Before you are actually finished with your wall, you have to paint. We did that and it looks so much better!
The discoloration close to the seam of the wall is a shadow that I just couldn't get to photograph better.
So, now that I have my corner fixed and have been looking at my built-in... I still don't like it. I wanted to have a seamless look with a built-in top but I can't find a way to get the look when the cabinet is in the corner. I see lots of things that I like with a straight cabinet but the way to get the seamless look just isn't possible on a corner cabinet. The other option would be to put in corner floating shelves, but again, I think the corner part of it makes floating shelves look weird. So, if you were me... would you rip the cabinet out completely and have a hardwood installer come back out to reinstall hardwood in that corner? They would have to sand and stain and finish it on site because that's the type of hardwood we got. Sounds annoying, right?
I think just build out a straight cabinet to overcome the floor issue and you have the space to do so. I think corner anything is just going to look weird. Do you have a similar space on the other side of the room partition as it would nice to have matching cabinets cos you know - symmetry!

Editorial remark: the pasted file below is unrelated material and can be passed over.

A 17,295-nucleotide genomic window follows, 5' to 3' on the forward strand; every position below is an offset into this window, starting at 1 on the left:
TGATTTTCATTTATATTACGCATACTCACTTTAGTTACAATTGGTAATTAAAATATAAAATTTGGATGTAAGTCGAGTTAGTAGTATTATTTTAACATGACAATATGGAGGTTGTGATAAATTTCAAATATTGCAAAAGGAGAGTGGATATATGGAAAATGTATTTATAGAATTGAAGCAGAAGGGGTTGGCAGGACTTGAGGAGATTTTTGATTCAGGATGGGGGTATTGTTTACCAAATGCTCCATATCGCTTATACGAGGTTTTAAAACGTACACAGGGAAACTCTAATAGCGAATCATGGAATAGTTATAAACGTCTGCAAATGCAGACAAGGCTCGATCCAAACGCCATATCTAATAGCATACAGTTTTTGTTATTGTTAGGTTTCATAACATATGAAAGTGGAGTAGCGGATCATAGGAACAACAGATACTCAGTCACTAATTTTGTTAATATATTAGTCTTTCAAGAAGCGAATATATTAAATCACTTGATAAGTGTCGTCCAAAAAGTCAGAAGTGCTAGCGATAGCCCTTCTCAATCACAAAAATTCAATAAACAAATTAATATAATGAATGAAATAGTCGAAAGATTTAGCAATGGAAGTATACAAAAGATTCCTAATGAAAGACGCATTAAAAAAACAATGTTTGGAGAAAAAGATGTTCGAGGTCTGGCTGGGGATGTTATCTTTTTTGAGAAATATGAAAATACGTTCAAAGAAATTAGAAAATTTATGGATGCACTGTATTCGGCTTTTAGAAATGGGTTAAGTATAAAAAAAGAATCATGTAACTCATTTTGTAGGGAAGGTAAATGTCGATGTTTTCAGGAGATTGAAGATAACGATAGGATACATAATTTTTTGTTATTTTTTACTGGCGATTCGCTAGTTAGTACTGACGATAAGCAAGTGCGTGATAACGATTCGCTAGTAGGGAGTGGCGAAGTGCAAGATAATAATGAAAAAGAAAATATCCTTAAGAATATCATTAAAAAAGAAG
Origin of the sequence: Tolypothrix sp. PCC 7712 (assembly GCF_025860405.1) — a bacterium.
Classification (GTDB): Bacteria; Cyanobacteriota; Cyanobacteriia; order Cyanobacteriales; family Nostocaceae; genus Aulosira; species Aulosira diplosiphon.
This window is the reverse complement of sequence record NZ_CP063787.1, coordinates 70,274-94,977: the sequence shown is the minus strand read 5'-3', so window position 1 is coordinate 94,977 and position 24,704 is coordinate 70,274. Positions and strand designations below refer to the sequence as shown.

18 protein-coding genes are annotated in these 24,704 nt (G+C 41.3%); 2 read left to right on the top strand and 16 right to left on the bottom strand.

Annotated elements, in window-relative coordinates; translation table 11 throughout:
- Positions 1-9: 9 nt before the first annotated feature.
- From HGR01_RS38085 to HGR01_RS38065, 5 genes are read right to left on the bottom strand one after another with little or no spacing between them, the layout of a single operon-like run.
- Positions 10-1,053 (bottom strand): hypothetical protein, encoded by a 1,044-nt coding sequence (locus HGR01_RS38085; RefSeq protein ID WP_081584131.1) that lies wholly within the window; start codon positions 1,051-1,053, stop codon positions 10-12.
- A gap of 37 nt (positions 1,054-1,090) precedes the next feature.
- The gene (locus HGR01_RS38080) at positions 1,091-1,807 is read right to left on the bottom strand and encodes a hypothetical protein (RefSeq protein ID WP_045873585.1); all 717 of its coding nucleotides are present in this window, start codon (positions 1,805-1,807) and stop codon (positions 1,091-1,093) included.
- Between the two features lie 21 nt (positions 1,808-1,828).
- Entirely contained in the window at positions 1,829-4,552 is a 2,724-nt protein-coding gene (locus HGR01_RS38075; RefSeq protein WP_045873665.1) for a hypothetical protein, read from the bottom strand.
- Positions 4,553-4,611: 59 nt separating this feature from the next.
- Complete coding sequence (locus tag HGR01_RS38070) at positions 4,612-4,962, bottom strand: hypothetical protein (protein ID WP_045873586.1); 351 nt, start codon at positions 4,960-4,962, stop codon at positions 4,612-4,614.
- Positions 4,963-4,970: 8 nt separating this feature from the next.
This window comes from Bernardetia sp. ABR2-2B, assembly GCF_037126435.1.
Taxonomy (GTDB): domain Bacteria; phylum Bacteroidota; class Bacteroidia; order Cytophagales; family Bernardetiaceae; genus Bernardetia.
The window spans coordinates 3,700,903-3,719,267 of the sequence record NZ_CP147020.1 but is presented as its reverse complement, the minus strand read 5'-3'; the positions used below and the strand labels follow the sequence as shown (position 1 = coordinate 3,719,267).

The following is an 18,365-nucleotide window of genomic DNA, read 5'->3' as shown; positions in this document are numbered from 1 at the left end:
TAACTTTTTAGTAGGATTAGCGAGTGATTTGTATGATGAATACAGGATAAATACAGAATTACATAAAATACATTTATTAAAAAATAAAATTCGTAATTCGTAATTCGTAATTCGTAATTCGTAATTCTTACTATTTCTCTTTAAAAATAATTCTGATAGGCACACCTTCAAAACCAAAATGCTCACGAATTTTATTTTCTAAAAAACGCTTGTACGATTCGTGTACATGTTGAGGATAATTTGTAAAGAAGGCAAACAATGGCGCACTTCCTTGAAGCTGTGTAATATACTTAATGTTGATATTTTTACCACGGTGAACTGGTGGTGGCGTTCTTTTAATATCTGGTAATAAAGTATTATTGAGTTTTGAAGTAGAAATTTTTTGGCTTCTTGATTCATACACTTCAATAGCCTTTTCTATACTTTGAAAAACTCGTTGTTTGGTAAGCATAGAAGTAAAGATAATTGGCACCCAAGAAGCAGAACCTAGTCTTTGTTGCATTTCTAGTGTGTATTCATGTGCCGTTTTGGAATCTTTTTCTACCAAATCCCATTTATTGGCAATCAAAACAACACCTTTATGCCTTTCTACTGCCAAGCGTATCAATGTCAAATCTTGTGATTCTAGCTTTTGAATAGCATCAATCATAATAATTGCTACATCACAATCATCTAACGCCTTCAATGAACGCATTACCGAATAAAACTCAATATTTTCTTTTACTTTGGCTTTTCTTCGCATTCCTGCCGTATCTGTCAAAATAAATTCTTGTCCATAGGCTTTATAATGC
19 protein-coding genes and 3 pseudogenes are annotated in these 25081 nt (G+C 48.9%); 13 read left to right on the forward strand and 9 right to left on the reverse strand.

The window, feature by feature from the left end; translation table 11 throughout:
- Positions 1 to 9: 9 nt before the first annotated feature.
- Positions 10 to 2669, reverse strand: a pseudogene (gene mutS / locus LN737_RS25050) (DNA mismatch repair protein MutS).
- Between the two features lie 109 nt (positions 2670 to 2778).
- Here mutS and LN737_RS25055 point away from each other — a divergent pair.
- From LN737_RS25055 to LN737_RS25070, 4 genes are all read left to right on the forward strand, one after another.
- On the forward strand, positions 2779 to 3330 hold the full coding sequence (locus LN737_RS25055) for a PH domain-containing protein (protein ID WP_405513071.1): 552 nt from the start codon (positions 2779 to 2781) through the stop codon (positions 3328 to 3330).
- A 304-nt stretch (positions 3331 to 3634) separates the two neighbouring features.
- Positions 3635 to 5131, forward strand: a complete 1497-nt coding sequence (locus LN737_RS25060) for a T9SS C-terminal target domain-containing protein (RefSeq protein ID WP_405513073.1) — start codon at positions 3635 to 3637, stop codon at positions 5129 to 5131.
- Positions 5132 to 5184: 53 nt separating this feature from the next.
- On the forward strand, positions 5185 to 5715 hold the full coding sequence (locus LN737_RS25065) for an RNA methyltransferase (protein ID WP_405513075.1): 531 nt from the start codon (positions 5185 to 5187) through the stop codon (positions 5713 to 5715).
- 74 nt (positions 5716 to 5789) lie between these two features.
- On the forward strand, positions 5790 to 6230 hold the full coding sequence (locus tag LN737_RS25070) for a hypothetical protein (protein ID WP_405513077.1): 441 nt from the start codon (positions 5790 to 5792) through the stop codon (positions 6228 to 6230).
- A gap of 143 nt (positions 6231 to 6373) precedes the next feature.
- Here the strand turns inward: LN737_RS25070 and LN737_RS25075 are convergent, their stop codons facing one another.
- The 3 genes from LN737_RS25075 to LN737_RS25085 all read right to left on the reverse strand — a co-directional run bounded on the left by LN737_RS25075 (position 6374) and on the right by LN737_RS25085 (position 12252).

I agree that the corner anything is just weird! We do have a similar space on the other side. I'm going to google search and see if I can find an space that has builtins like that. Thanks for the idea!
Instead of hiding the remaining corner cabinet, have you thought about making it a feature? Painting it a deep blue or grey/black low sheen color may help it work with your style. Updating the trim would help. Certainly less aggravating and expensive than removing it and repairing the flooring on site!
I have thought about that. I'm not pleased with my room paint in the living room so I keep trying to make a decision there before I paint the cabinet. But, I do think you are onto something!
I think it's a major improvement! What if you did a wood top on in to match some of the other wood tones in the room, make it feel a little more like a piece of furniture? Also if there was a way to take off the side trims and do something different on the sides, I think they are part of what's keeping it from looking more modern.